by Dr. Robbie Lloyd
Linked In grows bigger every month, and it keeps throwing bits of information our way, some of which is even useful. Recently I got sent a piece on Sam Walton through Linked In (thanks guys), founder of the megalithic Walmart retail chain in the USA. Apparently Sam knew all about the basic principles of Good Research, and it helped him to build a massive business. We won’t go into the culture of Walmart and how it treats its workers here, but stick to the topic of today’s exploration – Research.
(1) Ask questions – Sam Walton was a master at asking questions. He constantly talked to people, from customers to frontline employees, managers, and even competitors. He regularly visited stores to see how the company could improve, and he was famous for carrying a yellow notepad to write ideas and observations. Sam knew that understanding people and their ideas starts with asking questions and applying what you learn.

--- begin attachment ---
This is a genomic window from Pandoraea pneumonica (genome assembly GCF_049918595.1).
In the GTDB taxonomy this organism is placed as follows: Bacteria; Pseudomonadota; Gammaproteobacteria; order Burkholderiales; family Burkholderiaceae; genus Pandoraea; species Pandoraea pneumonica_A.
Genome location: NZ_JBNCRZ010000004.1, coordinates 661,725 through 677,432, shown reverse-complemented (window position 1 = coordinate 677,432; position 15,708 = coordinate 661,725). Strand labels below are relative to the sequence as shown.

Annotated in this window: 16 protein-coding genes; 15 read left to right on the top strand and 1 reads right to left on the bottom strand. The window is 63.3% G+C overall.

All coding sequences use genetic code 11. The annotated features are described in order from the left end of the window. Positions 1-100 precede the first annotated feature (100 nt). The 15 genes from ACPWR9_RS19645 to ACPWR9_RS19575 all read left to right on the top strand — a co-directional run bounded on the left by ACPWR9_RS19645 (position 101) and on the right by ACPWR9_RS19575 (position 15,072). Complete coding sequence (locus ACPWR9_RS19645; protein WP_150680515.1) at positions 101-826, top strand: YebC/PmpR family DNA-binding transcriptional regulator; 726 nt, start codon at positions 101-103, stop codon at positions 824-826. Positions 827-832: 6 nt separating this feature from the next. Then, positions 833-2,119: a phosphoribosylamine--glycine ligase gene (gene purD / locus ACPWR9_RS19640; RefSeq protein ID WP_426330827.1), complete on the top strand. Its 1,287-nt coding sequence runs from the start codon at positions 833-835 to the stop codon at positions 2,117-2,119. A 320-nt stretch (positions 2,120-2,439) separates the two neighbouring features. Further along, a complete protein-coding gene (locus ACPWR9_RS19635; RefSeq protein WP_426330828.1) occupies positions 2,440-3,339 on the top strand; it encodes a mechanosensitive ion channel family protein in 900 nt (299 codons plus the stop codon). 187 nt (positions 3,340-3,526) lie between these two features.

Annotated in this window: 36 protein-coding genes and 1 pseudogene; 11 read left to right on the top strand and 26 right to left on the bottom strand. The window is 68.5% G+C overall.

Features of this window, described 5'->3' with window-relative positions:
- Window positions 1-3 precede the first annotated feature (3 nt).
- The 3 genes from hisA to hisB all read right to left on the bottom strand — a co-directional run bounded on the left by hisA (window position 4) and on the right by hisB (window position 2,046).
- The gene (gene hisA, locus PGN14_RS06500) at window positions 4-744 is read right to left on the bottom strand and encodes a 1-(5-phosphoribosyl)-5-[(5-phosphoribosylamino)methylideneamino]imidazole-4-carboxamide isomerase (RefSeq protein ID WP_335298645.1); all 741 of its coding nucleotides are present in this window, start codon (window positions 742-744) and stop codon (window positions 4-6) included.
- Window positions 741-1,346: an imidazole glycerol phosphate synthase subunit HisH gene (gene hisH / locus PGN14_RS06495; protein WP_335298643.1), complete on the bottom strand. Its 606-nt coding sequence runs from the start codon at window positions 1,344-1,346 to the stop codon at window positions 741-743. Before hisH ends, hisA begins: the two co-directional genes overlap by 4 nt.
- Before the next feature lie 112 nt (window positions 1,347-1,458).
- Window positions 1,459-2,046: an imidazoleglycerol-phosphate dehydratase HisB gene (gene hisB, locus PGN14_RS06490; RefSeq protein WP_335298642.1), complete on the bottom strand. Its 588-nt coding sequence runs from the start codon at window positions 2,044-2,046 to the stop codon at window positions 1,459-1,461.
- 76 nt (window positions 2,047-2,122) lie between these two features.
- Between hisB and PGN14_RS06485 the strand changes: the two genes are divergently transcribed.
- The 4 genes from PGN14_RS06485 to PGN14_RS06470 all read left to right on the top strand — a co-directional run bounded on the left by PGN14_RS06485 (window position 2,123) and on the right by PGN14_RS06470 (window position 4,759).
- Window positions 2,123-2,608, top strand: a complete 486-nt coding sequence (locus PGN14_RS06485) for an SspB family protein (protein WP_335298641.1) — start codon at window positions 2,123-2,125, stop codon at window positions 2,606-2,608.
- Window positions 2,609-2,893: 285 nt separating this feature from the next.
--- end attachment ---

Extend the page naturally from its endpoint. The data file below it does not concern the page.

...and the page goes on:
(2) Surround yourself with people who are smarter than you – He never worried about having other people who knew heaps more than him, about whatever was the point of an investigation. His talent was gathering a diverse group of talented people to get the right things done.
(3) Hold to what’s working and change what’s not – When something was working for Walmart, a process, a team, or a product, Sam stuck with it. He stayed firm to his vision and purpose, and didn’t “chase shiny things.” But when things weren’t working, or they could be improved, Sam experimented and tried new things. When he found something that worked, he scaled it across the entire company.
Research and Evaluation are part and parcel of most of our activities today, to justify whatever expenditure of effort and funds that we have to make. So as we proceed with such investments, the three simple tips above make for very effective research practice.